Commerce and Department of Homeland Security: A new partnership built on shared principles

Guest Blog Post by Secretary of Commerce Penny Pritzker

About a month ago, Homeland Security Secretary Jeh Johnson  and I each sent our respective workforces (around 280,000 people combined) a declaration of joint principles we developed to capture our shared mission.

Today, I want to share this message more broadly. We all owe Secretary Johnson, his leadership team, and the more than 240,000 men and women of the Department of Homeland Security a debt of gratitude for their hard and often dangerous work securing our borders and keeping this country safe.

Secretary Johnson is also keenly aware of the essential role DHS plays every day in facilitating the lawful trade of goods and services—trade that is vital to our economic security and competitiveness, and that is at the core of Commerce’s mission.

DHS and Commerce are therefore key partners in the Administration’s economic growth agenda. During our recent meetings, Secretary Johnson and I have recommitted ourselves to personally overseeing progress in a variety of initiatives that are priorities of both Departments.

New Case Studies Show Schools, Libraries and Health Care Providers Play Key Role in Broadband Expansion and Adoption

Foundation for California Community Colleges helps students become digital literacy trainers and provides them with a free new laptop/tablet to help them share their skills with local community members.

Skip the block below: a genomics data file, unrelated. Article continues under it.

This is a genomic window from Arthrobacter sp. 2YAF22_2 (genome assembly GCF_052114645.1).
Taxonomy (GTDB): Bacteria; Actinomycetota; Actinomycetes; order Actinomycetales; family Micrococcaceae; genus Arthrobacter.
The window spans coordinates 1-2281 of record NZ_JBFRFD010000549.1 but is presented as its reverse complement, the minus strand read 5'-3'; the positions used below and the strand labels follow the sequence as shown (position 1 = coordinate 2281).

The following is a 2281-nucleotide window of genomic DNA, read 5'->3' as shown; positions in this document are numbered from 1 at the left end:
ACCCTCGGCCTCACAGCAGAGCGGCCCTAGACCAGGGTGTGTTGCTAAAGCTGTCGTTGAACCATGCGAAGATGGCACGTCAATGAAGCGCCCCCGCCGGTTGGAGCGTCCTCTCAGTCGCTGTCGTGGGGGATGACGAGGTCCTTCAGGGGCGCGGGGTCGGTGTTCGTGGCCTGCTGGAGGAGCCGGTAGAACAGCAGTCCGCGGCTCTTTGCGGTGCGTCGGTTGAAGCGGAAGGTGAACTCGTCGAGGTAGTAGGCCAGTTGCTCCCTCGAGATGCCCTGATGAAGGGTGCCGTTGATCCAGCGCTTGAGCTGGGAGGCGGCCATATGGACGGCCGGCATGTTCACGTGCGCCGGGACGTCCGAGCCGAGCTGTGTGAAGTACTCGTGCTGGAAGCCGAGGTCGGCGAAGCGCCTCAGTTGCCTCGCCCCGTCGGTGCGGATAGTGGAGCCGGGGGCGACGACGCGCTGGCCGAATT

Editor's note: This has been cross-posted from the National Telecommunications and Information Administration blog.

In 2010, as part of the Broadband Technology Opportunities Program (BTOP), NTIA awarded more than $450 million in matching grants to establish or upgrade public computer centers and initiate innovative broadband adoption programs in underserved communities. Four years later, that investment has resulted in more than 3,000 new or improved public computer centers and produced 600,000 new household broadband subscriptions.

These grants complement the $3.4 billion in infrastructure investments from NTIA that have enabled BTOP grant recipients to connect more than 21,000 community anchor institutions with ultra-fast broadband, including 2,400 medical and health care providers, more than 1,300 libraries, and 8,000 K-12 schools. BTOP has provided a significant down-payment on President Obama’s ConnectED initiative to link all schools to high-speed Internet by 2018.

Schools, libraries, and health care providers were pivotal in making this rapid expansion possible. These anchor institutions already had close ties to their communities, recognized the enormous benefits high-speed Internet affords, and possessed skilled staff to organize classes and broker learning resources.

U.S. Economic Development Administration: Supporting Workforce Development in Rural Alaska

AVCP Vice President Michael Hoffman (far left) and General Counsel Carol Brown (second from right) pose with EDA Director of External Affairs Angela Belden Martinez and Aaron Trujillo, the Commerce Department’s Acting Senior Advisor on Native American Affairs following the announcement of an EDA investment to support workforce development in rural Alaska.

Guest Blog Post By Angela Belden Martinez, Director of External Affairs, U.S. Department of Commerce, Economic Development Administration

It was my pleasure today to be joined by Aaron Trujillo, the Commerce Department’s Acting Senior Advisor on Native American Affairs - who serves as the primary liaison between the Department of Commerce and tribal leaders of federally-recognized tribes and regional tribal organizations – in welcoming some very special guests from the Association of Village Council Presidents (AVCP) of Bethel, Alaska.

During the meeting with AVCP Vice President Michael Hoffman and AVCP General Counsel Carol Brown, we informed them that AVCP is receiving a U.S. Economic Development Administration (EDA) investment to support workforce development in rural Alaska.